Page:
An offer submitted to a prospect buyer or sponsor by an individual and or company with the intention of producing a product, is considered proposal. The research proposal aims to (Cooper & Schindler, 2008, p. 636):
*. Present the management question and relate its importance
*. Discuss the research efforts of whoever has worked on related management questions
*. Suggest the data needed and how it will be collected, treated, interpreted
Moreover, the two types of research proposal include: a) Internal Proposals (which are done by stuff specialist or research department within the firm), b) External proposals (which can be solicited or unsolicited)

Structure Elements of a Research Proposal

Possible elements of a research proposal structure consist of:
I. Executive Summary
II. Problem Statement
III. Research objectives
IV. Literature review
V. Importance/benefits of the Study
VI. Research design
VII. Data Analyses.
VIII. Nature and Form of Results
IX. Qualifications of Researchers
X. Budget

XI. Schedule
XII. Facilities and Special Resources
XIII. Project Management
XIV. Bibliography
XV. Appendices (Cooper & Schindler, 2008, p. 640-646)

Forms of Research Proposal Evaluation

      A research proposal can be evaluated by generating either or of review’s form:    

A. Formal Review B. Informal Review (Cooper & Schindler, 2008, p. 640-646)

A. Formal Review

     A formal review is usually conducted for solicited proposals and is concentrated on development of review criteria (using RFP guidelines) ,assignment of points to each criterion (using a universal scale), Assignment of weight for each criterion (based on importance of each criterion), and finally, generation  of a score for each proposal. Formal method review is mostly used for competitive government, university, or public sector grants and large scale contracts (Cooper & Schindler, 2008, p. 648-649)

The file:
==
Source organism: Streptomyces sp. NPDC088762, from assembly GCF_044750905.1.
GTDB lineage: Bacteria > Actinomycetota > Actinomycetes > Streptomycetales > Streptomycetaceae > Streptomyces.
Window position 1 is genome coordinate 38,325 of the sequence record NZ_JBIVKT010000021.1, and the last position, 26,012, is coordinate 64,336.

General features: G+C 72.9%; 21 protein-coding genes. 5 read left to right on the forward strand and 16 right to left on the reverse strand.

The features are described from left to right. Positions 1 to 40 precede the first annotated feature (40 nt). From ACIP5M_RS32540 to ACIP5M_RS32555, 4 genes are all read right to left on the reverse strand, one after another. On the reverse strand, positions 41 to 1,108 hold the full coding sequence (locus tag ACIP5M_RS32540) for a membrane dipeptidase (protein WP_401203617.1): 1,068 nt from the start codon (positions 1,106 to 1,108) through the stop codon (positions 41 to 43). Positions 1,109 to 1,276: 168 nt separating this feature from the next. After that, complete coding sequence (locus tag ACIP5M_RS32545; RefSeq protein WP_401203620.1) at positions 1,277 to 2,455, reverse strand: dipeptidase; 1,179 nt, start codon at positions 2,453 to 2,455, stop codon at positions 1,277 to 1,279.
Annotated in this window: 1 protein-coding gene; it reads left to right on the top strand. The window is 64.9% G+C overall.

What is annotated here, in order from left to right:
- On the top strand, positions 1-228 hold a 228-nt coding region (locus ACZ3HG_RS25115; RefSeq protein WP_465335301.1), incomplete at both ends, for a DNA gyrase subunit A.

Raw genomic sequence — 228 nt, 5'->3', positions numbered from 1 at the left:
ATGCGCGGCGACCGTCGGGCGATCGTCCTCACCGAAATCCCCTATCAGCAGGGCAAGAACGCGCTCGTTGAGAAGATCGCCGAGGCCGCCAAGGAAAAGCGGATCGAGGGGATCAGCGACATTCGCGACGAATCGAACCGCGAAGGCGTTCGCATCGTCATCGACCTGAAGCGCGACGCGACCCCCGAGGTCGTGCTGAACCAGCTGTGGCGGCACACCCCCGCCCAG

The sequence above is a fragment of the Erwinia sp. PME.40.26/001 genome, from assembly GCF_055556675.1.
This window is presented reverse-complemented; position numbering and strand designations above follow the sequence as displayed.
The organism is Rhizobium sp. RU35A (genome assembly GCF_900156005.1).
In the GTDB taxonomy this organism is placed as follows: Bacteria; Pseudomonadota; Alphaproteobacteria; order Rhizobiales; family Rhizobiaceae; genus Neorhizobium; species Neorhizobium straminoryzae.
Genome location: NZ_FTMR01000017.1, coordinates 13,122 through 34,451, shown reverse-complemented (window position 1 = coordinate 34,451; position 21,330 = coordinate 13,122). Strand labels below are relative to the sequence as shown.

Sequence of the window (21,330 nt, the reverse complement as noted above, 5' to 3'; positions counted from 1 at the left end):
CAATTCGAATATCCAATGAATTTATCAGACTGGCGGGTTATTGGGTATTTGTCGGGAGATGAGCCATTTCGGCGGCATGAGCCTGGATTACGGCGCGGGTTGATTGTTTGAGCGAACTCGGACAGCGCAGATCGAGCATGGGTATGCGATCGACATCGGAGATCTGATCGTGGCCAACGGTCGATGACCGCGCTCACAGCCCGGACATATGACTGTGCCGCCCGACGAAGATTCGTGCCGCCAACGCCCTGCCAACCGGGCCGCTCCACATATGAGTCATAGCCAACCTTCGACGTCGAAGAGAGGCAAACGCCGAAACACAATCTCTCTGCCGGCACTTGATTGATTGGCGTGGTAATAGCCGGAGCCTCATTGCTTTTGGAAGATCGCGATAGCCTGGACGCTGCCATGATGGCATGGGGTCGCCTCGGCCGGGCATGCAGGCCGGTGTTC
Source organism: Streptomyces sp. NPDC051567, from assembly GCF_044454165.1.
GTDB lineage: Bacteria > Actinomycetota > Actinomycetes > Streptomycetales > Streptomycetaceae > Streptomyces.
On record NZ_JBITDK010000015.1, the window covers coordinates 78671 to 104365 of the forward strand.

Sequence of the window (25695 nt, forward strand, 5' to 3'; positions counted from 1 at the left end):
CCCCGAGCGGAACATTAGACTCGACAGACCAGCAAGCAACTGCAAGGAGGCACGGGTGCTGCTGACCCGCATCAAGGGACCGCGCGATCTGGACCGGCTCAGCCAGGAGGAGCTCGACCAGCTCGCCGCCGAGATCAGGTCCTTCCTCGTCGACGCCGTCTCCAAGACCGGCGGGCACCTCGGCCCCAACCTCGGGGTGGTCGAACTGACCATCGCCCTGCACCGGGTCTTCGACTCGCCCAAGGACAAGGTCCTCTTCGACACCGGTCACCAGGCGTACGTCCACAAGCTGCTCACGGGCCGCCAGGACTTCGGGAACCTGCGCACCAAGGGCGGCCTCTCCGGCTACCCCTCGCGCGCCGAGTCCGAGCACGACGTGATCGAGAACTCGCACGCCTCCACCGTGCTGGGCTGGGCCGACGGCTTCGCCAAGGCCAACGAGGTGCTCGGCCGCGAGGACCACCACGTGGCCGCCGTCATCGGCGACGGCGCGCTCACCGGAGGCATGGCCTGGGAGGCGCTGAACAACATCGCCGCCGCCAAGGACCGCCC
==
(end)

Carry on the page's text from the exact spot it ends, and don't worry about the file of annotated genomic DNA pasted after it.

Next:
B. Informal Review

     Informal reviews (informal evaluations are suitable for small-scale contracts. In contrast with formal reviews, no system of points is used, the criteria are not ranked, During this process the quality and impression are dominated characteristics (Cooper & Schindler, 2008, p. 649) 

     Wada (1988) persistently would insist
” Managers Say Research is the Key To Successful Responses to RFPs…. the best advice they could offer an agent answering a Request for Proposals (RFP) was to thoroughly research the prospective client before soliciting its business..” Summarizing the importance of the Business Research Requests and Proposals, it would not be an overstatement if we state that generally the existence of a research would be almost impossible without the presence of business research request and business research proposal.

Cooper, R. D., & Schindler, S. P. (2008). Business Research Methods.
         (10th Edition) New York: McGray-Hill/Irwin.
Wada, I. (1988). Managers say research is the key to successful responses to  
        RFPs.Business Information. Retreived via LIRN/GALEGROUP.